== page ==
Breaking cultural stereotypes while making friends in exotic places. My recent trip to Beijing has opened my eyes as an American and as I now focus on finishing my degree in Educational Consulting, I hope to share my experiences and knowledge with others so they too can make a difference in the lives of others and their community.
Monday, July 2, 2018
Day Two: Arriving at My New Home Part One
Bejing Landmark Hotel Conference Area
The sun flooded my hotel room at the Beijing Landmark Hotel earlier than I was used to. And even though I needed sleep, my brain said, “Sun! Time to wake up.” Ugh. I’m not a morning person, but I still got myself out of my bed and started my day. I didn’t know it yet but 5:30 am was going to be my new internal alarm clock time for waking up in the morning.
Zombie-like, Katie and I stumbled around our room collecting our belongings and getting ready to meet Dora, a J-1 Work and Travel Program Coordinator at Bridge for Education and International Travel in Beijing, China. Dora and Scarllet were are Chinese contacts through the World Traveler Program through CHI (Cultural Homestay International). Two hours after waking up from the first good night sleep in over 24 hours had Katie and I contacting our families through WeChat. My parents were supportive of the situation I was now in.
Dora met Katie and I in the hotel lobby at 9 am and helped us transport our luggage to her office, a few blocks away. When I booked my plane ticket I was made aware that I was going to need to stay in a hotel the first night. Luckily, I found a hotel near Dora and Scarllet’s workplace.
Orientation went like this. I learned about the requirements I needed to meet to receive my stipend at the end of my stay (900 Yuan or $134.97 USD), an opportunity to teach English online ($15 USD an hour), got my subway card with 30 Yuan ($4.50 USD) on it, went to my first Chinese restaurant, and learned some simple greetings in Chinese. The Chinese restaurant was delicious and had traditional Chinese noodle dishes. The hardest thing was figuring out how to use chopsticks.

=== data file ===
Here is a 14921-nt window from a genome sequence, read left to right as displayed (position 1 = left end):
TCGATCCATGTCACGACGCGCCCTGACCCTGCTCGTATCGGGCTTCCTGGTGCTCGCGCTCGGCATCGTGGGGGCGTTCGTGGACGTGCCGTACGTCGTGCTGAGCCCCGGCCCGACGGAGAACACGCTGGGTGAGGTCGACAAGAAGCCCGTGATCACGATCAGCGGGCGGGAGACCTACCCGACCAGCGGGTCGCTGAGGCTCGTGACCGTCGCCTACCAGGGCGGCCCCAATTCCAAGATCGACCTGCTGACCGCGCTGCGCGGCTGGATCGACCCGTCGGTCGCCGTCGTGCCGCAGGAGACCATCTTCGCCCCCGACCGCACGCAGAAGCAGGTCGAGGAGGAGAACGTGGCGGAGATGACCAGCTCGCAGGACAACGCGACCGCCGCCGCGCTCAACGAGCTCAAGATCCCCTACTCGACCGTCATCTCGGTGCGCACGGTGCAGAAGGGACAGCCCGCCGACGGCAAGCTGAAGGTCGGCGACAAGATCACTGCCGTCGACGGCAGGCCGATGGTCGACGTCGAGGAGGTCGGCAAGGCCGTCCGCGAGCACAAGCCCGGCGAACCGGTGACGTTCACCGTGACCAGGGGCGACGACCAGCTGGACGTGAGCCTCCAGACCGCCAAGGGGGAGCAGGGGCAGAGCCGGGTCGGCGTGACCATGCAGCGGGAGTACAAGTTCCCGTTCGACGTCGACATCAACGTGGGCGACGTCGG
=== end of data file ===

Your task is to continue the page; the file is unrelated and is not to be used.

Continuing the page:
As Katie and I were separated as I went with Dora to my host family, Dora brought me to The Bank of China to exchange $100 USD (666.82 Yuan). After a very confusing hour at the bank, I finally was able to convert my hundred-dollar bill. Quickly, I figured out that I was told a little white lie about the Chinese. “Most Chinese citizens know English.” False! If it weren’t for Dora, I wouldn’t have been able to convert my money as no one in the bank spoke English.
Along the way, I mentioned to Dora that I have a Google phone. I knew by her smile that I was in for a lecture. Yes, I knew that China blocked all Google websites and services. My phone service, Google Fi, had told me that I was covered in China and that my phone would work. This wasn’t true. I ended up buying a temporary Chinese SIM card, costing me 150 Yuan ($22.49 USD), and getting a Chinese phone number and data.
I immediately noticed the heat when I exited the phone store in Chaoyang District, East Beijing. When the heat from the sun burns your skin, you know you're in for a treat. I learned throughout my stay that the heat and sun were going to be my biggest problems. The pasty white American woman who lives in Wisconsin and sees more clouds than sun in a year was going to learn what a sunburn was within two days.
My ride to my host family was another first time for me. The taxi driver was very kind, but as I stated before, no English was spoken, and I had to rely on Dora to translate everything. I’ve never used public transportation as I haven’t needed to use such services when I live in a city that doesn’t even have 100,000 people. Appleton has public transportation (buses and taxis, the occasional Uber) but most people and I own my own car. The taxi was different as there were no seatbelts and people in Beijing who drive don’t follow the rules of the road. Regardless, I didn’t feel unsafe in the taxi. There was just a bunch of brake checks and speeding up throughout my forty-five-minute drive.
My new home for the next month.
Arriving at Du Cheng Jun community in the Fengtai District in West Beijing was an eye-opener. My host family lives in a gated community that has a beautiful courtyard and several convenience stores that has all the ice cream an American woman could want. The short trip of finding the correct building number and entering without a key (we had to wait until someone let us in) was all it took for me to start to feel nervous. But this didn’t last long because as I slowly exited the elevator, my host sister (5-year-old Dora) ran to me and gave me the biggest hug. I was immediately accepted by my host sister and she enthusiastically tried to drag my checked luggage into their house. It was a sight to see as I watched a five-year-old drag luggage that probably weighed more than her and was about as tall as her.
My host sister, Dora.
This was the first half of my second day in Beijing, China. It didn’t know it yet but the kindness of my host family was going to eventually make me want to stay when I was scheduled to return home.